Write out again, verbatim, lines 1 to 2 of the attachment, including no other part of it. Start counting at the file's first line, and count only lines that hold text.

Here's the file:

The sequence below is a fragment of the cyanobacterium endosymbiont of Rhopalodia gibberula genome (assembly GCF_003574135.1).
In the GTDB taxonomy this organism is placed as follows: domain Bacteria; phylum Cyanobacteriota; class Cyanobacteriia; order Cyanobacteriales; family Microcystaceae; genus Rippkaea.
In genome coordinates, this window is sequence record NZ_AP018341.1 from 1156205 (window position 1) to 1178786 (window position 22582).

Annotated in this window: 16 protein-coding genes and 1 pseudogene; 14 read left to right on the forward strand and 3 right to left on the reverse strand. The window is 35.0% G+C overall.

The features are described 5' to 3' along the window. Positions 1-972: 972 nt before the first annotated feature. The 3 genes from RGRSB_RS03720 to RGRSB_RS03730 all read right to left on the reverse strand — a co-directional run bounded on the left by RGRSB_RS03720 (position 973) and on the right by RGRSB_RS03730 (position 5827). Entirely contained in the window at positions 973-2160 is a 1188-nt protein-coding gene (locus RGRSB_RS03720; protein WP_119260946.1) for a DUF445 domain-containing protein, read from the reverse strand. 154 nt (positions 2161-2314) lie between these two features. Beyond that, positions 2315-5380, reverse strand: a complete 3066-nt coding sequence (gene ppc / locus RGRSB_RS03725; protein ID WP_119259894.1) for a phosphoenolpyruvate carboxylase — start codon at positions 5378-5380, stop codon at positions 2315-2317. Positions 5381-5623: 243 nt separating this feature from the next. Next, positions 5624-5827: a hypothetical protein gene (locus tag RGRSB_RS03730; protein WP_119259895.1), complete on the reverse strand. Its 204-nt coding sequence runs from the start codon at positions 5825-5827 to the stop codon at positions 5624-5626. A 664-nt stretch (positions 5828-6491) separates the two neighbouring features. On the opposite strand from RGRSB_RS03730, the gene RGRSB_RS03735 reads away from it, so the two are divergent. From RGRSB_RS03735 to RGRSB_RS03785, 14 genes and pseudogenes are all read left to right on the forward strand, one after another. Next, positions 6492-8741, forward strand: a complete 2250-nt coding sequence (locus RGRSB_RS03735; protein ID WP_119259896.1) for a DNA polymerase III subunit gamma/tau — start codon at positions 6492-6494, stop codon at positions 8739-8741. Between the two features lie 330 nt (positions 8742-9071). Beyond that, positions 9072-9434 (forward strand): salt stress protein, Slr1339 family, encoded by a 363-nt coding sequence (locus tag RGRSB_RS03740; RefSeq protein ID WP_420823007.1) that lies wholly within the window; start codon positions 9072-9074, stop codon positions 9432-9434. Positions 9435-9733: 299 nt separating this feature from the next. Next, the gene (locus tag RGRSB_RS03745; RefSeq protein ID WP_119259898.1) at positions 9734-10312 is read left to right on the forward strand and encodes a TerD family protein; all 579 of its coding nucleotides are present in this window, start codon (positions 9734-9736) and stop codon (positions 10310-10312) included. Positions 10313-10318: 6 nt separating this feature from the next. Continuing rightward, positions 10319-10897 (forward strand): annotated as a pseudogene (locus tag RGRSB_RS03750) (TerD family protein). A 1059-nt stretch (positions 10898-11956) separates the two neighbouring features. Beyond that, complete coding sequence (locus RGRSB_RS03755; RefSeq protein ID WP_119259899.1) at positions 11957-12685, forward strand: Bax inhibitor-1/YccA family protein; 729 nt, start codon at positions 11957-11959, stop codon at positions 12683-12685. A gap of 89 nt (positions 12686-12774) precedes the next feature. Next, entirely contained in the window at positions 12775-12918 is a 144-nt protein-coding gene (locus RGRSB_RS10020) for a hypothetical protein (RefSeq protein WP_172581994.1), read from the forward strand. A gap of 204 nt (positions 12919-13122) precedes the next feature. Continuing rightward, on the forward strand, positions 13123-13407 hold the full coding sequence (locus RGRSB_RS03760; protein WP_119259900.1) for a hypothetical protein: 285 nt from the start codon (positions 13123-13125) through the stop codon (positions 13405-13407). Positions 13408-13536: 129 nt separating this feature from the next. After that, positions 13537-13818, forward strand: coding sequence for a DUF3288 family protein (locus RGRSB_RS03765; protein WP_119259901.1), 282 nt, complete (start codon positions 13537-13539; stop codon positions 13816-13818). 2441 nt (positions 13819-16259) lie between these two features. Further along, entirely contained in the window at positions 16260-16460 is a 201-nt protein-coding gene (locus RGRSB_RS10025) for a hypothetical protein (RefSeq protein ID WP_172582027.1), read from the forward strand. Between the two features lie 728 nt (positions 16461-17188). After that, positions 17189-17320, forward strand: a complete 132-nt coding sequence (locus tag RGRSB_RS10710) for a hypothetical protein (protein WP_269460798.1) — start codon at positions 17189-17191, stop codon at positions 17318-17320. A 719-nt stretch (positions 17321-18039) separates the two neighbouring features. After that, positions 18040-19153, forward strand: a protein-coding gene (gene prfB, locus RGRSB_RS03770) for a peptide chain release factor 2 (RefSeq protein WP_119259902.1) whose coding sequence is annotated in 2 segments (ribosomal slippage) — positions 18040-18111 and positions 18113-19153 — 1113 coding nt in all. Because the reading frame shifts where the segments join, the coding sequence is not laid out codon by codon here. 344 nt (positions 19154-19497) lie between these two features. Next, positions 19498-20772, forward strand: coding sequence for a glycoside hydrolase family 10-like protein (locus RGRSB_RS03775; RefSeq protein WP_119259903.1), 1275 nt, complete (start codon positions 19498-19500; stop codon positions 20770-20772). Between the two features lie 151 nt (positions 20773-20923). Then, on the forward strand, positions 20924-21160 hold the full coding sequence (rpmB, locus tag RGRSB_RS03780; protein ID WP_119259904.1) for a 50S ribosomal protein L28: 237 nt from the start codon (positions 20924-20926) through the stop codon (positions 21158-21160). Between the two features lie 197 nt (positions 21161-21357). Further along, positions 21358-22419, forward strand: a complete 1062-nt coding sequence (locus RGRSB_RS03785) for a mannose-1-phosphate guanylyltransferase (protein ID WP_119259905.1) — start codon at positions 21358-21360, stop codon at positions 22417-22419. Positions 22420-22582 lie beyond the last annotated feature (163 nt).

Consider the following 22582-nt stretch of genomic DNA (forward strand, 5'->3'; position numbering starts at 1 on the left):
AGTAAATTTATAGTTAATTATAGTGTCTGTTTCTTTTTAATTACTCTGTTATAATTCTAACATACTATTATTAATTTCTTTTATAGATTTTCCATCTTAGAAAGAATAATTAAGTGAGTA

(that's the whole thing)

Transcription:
The sequence below is a fragment of the cyanobacterium endosymbiont of Rhopalodia gibberula genome (assembly GCF_003574135.1).
In the GTDB taxonomy this organism is placed as follows: domain Bacteria; phylum Cyanobacteriota; class Cyanobacteriia; order Cyanobacteriales; family Microcystaceae; genus Rippkaea.